They say you can never understand someone else’s marriage. But this week, New York Magazine and the Cut decided to try. We interrogated dozens of couples (and a throuple) to see what makes their marriages work — or not.
Melissa and Steve, Married 16 Years
Melissa: My roommate had a friend in a band, and they were coming down from Toronto and playing in the East Village. I thought the lead singer was cute. He was in a bad mood, though, and didn’t talk to us, so I also thought he was rude.
Steve: I have no memory of her [from before] the night we actually met.
Melissa: A few months later, in February 1999, they came down again and my roommate asked if they could stay in our apartment. And I was like, they can stay here, but I am not going to see that show. Because he was rude! The next day I was in my apartment after work and he came in with his band. We just started talking, nonstop. I think he was impressed I knew the Beatles’ “She Loves You” in German.
Steve: I got her email address. I think the first email was like, “Hey, good to meet you.” Maybe I referred to something we’d talked about.
Melissa: It might have been about hockey? We got really close during the email stuff. One day I got an email from Steve, and he was like, “Hey, my friend and I are coming down to visit,” and he wanted to know if he could stay with me.
Steve: It was a total ruse to see Melissa.
Melissa: I took him and his friend to Coney Island. I still remember what I was wearing: a dollhouse miniskirt and a thrift-store light-blue polyester sleeveless top.
Steve: That night we saw Southern Culture on the Skids at Bowery Ballroom. They threw their pieces of chicken like they do, or whatever it was.
Melissa: During the concert, he put his arm around me and I remember my friend looked at me and I looked at her and I was like, Oh, I guess this was happening. I guess Coney Island was fun?
Steve: After that visit, I asked her to come to Toronto. My memory is that I might as well give it a shot. I think I stared at the screen for a while before I hit send, though.
Melissa: We just fell into a relationship, I guess. I’d never really had one. I think I was always just too closed off, emotionally. I was 14 when my brother passed away, and I didn’t really deal with any of those emotions. I had a protective shell around me, and it was a long process of unwinding that.
Steve: She told [me] the first night we met that her brother had passed as a child, but she didn’t tell me from what.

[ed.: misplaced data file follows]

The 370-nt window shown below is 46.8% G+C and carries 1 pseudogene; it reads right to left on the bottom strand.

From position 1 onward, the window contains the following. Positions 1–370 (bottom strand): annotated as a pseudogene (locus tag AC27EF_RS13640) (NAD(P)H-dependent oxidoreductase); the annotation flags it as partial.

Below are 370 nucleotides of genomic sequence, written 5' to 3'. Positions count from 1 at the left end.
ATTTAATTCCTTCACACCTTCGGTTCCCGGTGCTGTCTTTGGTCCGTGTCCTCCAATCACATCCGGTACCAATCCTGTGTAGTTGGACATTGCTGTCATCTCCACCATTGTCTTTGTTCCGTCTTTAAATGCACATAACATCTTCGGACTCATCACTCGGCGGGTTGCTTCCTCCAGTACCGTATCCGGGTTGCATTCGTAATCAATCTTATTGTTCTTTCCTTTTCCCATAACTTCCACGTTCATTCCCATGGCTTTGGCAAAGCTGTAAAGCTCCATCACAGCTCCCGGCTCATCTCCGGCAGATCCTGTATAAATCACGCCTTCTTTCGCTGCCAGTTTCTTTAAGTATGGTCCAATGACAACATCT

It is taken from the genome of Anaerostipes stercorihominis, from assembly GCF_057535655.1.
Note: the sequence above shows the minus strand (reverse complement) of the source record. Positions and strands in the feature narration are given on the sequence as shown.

Melissa: When I told him I had CF, we’d gone away for the weekend, to Niagara-on-the-Lake — the winery place, not the cheesy one. We were getting ready to go out and I coughed into a tissue and he saw it — it had mucus on it — and he was like, what’s that? And I was like, okay, here we go.
Steve: I didn’t know what cystic fibrosis was. Knowing that Melissa’s brother had passed from it … I mean, I obviously knew it was something very serious. But I also read about all the new research and medications on the horizon. It seemed like there was a lot of room for optimism.
Melissa: I’m sad to say why he didn’t know until then, which is that I was very noncompliant back then.
Steve: Luckily she could be.
Melissa: I guess so. Part of it was because my brother was so sick, I was considered a mild case. At that point of my life, I went to the doctor and all that, but I didn’t do my therapy every day. I just didn’t consider myself sick.
Steve: I still don’t really consider her, you know, sick. It’s not the way I think of her. I think of CF as more of an inconvenience than an illness.
Melissa: It’s a little bit more inconvenient for me, but yes. My parents raised us to kind of not think of it. My brother was applying for college, even when he was so sick. My brother was the one who told me that you could die from having cystic fibrosis. I think I was around 10. After that was when I started getting more anxious, about his health more than my own. He was always in the hospital. We’d go to the doctor’s office and they’d be like, “Okay, go across the street to the hospital.” He and my mom would end up being there for two weeks. As the years went on — which, for him, there were only a few years left — I started to worry more. Before I met Steve, I was having severe panic attacks. I worried my health could change on the turn of a dime.
Steve: I think the life expectancy was something like 36, at the time. I definitely felt concerned and scared. But I also knew that the average doesn’t necessarily mean it’s your story. It wouldn’t have occurred to me to stop seeing Melissa or anything, just because of this thing. We were long-distance for about a year.
Melissa: More than that!
Steve: No, it wasn’t.
Melissa: Yes, it was!
Steve: Fine, a year and a half.
Melissa: A year and nine months.
Steve: This is all because — well. She thinks I should have asked her to marry me earlier.
Melissa: It turned out he had this plan to move down here and live with me.
Steve: To make sure it worked.
Melissa: We shared a 550-square-foot studio.
Steve: But it didn’t seem small!
Melissa: No, not at all. We didn’t have any problems.
Steve: That was the test, I guess, and it was all totally fine.